As the Church continued to expand during the 1980s, so did the need to expand accordingly the governing body of Church leaders.
In the April 1984 general conference, six men were called to serve in the First Quorum of the Seventy for a period of three to five years, setting a precedent for a new tenure of service in that quorum. Members of the quorum called before the announcement were to continue serving on a permanent basis."This procedure," said President Gordon B. Hinckley, who announced the calls, "we feel will provide a constant infusion of new talent and a much widened opportunity for men of ability and faith to serve in these offices."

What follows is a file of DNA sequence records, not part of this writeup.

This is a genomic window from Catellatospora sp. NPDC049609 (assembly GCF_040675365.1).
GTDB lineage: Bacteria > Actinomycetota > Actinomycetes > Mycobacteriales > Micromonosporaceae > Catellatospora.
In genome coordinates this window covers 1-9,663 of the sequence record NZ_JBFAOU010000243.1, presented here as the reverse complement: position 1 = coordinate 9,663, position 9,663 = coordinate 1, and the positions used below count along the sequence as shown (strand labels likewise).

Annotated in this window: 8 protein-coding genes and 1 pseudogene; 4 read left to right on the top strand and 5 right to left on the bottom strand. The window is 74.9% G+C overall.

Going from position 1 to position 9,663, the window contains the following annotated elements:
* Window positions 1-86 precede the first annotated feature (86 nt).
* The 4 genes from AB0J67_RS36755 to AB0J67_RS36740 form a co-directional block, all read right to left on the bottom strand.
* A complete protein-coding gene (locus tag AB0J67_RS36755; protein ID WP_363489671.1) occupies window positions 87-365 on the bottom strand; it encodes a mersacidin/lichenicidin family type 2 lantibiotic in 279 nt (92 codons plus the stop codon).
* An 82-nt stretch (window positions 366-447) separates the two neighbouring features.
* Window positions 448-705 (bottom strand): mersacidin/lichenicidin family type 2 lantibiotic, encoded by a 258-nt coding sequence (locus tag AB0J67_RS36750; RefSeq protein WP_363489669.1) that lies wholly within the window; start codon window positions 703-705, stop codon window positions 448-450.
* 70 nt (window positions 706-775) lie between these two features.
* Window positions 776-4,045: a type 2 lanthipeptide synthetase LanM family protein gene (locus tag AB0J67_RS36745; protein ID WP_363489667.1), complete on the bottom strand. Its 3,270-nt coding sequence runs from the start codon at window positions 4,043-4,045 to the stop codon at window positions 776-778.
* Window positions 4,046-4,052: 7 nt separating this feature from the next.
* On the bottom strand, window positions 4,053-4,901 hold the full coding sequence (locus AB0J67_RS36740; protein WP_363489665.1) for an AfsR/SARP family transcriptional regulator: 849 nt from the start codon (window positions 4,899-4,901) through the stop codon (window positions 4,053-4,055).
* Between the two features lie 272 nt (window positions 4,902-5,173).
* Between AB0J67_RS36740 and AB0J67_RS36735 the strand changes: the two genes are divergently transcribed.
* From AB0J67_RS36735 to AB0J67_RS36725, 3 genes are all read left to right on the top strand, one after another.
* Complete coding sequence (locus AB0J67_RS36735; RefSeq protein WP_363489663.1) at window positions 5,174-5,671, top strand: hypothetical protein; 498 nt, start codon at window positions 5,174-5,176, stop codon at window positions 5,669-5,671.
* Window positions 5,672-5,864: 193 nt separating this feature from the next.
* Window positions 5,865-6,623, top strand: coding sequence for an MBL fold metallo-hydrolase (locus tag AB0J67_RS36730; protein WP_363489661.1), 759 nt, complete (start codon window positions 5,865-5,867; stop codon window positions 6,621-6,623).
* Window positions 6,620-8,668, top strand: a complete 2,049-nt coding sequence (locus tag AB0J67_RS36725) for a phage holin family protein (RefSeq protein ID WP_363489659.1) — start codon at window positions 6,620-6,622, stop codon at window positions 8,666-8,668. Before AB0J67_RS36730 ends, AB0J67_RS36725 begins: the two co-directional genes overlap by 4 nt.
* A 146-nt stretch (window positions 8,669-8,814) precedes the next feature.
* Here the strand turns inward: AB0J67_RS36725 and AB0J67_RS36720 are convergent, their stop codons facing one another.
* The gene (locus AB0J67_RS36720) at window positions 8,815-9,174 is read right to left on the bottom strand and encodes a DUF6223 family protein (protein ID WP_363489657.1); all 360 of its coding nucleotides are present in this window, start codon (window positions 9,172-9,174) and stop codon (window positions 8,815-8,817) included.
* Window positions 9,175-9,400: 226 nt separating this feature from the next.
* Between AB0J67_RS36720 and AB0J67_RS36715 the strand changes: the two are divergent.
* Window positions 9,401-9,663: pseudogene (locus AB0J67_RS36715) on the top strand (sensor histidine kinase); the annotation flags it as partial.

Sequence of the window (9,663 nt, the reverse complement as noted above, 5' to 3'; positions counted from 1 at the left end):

More brethren received similar calls in subsequent conferences, and in April conference of 1989, creation of the Second Quorum of the Seventy was announced. At that time, President Thomas S. Monson said, "With the rapid growth of the Church, . . . the time has come to take additional steps to provide for the expansion and regulation of the Church." Those in the Second Quorum were under a five-year call; the first eight releases came in October 1989, as did the granting of emeritus status of eight Brethren from the First Quorum.
Executive councils at Church headquarters were formed in March 1982, with the organization of the Missionary, Priesthood, and Temple and Genealogical (Family History) Executive Councils. During conference in October 1986, President Taft Benson also announced the discontinuance of seventies quorums in the stakes of the Church.